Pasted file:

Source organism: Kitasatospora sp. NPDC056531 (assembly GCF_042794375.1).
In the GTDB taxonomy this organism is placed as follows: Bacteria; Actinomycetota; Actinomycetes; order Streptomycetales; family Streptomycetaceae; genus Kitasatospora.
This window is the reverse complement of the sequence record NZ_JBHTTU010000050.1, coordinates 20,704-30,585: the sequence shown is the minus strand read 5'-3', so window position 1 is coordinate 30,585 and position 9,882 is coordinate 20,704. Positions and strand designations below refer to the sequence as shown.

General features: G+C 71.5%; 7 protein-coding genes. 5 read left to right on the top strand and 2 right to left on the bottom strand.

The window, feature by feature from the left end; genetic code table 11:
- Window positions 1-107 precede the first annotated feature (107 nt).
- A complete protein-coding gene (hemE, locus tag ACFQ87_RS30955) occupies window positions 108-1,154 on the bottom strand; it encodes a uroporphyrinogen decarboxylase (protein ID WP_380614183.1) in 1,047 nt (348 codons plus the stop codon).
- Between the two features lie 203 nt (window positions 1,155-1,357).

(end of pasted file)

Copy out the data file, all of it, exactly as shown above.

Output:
Source organism: Kitasatospora sp. NPDC056531 (assembly GCF_042794375.1).
In the GTDB taxonomy this organism is placed as follows: Bacteria; Actinomycetota; Actinomycetes; order Streptomycetales; family Streptomycetaceae; genus Kitasatospora.
This window is the reverse complement of the sequence record NZ_JBHTTU010000050.1, coordinates 20,704-30,585: the sequence shown is the minus strand read 5'-3', so window position 1 is coordinate 30,585 and position 9,882 is coordinate 20,704. Positions and strand designations below refer to the sequence as shown.

General features: G+C 71.5%; 7 protein-coding genes. 5 read left to right on the top strand and 2 right to left on the bottom strand.

The window, feature by feature from the left end; genetic code table 11:
- Window positions 1-107 precede the first annotated feature (107 nt).
- A complete protein-coding gene (hemE, locus tag ACFQ87_RS30955) occupies window positions 108-1,154 on the bottom strand; it encodes a uroporphyrinogen decarboxylase (protein ID WP_380614183.1) in 1,047 nt (348 codons plus the stop codon).
- Between the two features lie 203 nt (window positions 1,155-1,357).